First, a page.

Scientists know that clouds have a net cooling effect on our planet but the exact magnitude of that cooling effect is not exactly known. Furthermore, it is unclear how the effect of clouds on climate will change if the trend towards warming continues. In fact, the latest report of the Intergovernmental Panel on Climate Change (IPCC), once more pointed at clouds as the largest source of uncertainty in present climate models. A new study by the CLOUD experiment (Cosmics Leaving OUtdoor Droplets) at CERN sheds light on the very first step of cloud formation, thereby contributing to a better understanding of the cloud-climate connection. The study was led by scientists at the Paul Scherrer Institute (PSI) and was published on 16 May 2014 in the journal Science
A large share of the uncertainty concerning cloud effects on climate stems from the complexity of cloud formation. Cloud droplets form when water vapor in the atmosphere condenses, but the process requires the helping hand of cloud condensation nuclei. This is how scientists call the solid or liquid particles to which water vapor needs to attach before a cloud droplet is born. While the particles can be emitted directly from natural sources or human activity, most of them form only in the atmosphere from precursors emitted originally as gaseous pollutants.
This transformation of gases into solid or liquid particles – scientists call it nucleation – is the very first step on the road to most clouds. And it is the first source of questions. Scientists still don’t know what components are needed to make the particles stable and big enough, so that they can serve as “cloud seeds”. The new study now adds an indispensable ingredient to that long sought-after cloud formation recipe.
Sulfuric acid alone can’t do the job
In their quest for elucidating the cloud formation conundrum, scientists have already found a necessary ingredient: Sulfuric acid has been long known to play a key role in the process. Its concentration has been observed to correlate with the rate of new-particle formation, or nucleation. At the same time, however, sulfuric acid just seems to be one piece of the puzzle, as documented by the failure of theoretical efforts to explain nucleation rates as a consequence of sulfuric acid concentration alone.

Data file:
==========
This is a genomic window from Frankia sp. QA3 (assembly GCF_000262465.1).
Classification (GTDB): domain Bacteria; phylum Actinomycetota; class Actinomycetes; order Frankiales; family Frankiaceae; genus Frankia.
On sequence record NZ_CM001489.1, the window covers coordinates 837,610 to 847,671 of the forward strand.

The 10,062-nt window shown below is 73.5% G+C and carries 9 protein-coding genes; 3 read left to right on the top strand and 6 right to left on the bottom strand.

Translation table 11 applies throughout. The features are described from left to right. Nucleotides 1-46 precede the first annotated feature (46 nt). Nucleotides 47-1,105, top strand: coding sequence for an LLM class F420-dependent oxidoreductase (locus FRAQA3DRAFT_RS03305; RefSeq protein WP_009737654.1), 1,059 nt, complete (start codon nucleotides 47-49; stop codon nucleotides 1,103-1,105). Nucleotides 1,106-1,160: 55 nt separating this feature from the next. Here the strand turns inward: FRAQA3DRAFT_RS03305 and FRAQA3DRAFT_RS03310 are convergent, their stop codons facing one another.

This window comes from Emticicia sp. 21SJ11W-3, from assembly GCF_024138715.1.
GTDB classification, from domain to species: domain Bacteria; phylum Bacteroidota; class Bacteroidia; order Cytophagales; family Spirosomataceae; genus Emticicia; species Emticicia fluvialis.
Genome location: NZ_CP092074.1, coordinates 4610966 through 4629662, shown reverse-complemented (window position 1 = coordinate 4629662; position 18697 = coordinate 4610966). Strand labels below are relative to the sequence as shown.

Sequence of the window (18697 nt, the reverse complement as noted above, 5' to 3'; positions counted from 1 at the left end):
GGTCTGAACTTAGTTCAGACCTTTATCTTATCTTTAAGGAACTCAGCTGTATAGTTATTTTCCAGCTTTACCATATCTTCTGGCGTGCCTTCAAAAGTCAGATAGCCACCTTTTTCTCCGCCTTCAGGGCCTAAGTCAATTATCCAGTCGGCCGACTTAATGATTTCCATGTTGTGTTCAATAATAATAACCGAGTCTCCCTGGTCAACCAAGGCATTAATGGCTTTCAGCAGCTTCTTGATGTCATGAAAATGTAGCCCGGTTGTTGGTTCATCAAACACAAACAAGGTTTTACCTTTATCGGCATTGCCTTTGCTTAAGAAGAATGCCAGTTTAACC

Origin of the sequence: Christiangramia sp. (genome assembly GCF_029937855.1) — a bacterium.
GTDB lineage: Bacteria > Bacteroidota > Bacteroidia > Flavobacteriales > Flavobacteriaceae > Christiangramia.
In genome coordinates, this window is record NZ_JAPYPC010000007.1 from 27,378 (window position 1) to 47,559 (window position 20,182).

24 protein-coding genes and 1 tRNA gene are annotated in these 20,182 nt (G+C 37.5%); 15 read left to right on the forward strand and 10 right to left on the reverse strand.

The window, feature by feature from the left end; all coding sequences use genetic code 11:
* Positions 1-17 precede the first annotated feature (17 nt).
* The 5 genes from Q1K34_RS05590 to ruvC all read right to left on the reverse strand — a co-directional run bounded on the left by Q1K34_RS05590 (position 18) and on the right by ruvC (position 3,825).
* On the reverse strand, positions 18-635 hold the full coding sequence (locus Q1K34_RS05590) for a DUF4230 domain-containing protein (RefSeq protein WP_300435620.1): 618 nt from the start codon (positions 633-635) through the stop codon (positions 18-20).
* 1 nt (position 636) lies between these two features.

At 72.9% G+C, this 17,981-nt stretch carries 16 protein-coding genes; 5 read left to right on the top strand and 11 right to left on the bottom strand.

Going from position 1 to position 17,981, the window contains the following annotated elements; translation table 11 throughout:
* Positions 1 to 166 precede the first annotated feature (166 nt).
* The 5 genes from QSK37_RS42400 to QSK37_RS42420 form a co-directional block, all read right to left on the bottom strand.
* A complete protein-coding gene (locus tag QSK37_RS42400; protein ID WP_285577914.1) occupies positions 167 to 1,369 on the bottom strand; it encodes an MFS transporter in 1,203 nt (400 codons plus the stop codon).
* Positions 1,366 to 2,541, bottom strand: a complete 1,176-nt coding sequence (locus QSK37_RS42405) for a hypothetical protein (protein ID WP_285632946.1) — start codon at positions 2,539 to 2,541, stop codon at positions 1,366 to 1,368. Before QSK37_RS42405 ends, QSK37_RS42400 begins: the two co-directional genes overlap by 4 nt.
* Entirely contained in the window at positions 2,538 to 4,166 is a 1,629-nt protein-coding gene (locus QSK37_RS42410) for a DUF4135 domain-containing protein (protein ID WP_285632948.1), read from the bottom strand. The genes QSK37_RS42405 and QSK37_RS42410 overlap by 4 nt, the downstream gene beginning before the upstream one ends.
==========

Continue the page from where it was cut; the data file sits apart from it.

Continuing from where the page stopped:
The prominent role of sulfuric acid in nucleation is due to its low vapor pressure, i.e. its strong reluctance to evaporate. Individual molecules can only nucleate into particles if they first pile up into clusters big enough to prevent them from falling apart. But it turns out that even the sticky sulfuric acid molecules need an additional glue to hold the clusters together.
The new glue from the forest
The new study shows just how the gluing works. Clusters of sulfuric acid, the scientists observed, become more stable against evaporation and thus grow to a larger size and eventually nucleate, when they incorporate certain highly oxidized organic vapors of biological origin usually present in the atmosphere at extremely low concentrations. Specifically, the scientists produced these highly oxidized species from a doubly oxidized product of alpha-pinene, a molecule that gives pine forests their characteristic smell. Alpha-pinene is emitted by trees mainly during the warm season and is rapidly oxidized in the atmosphere.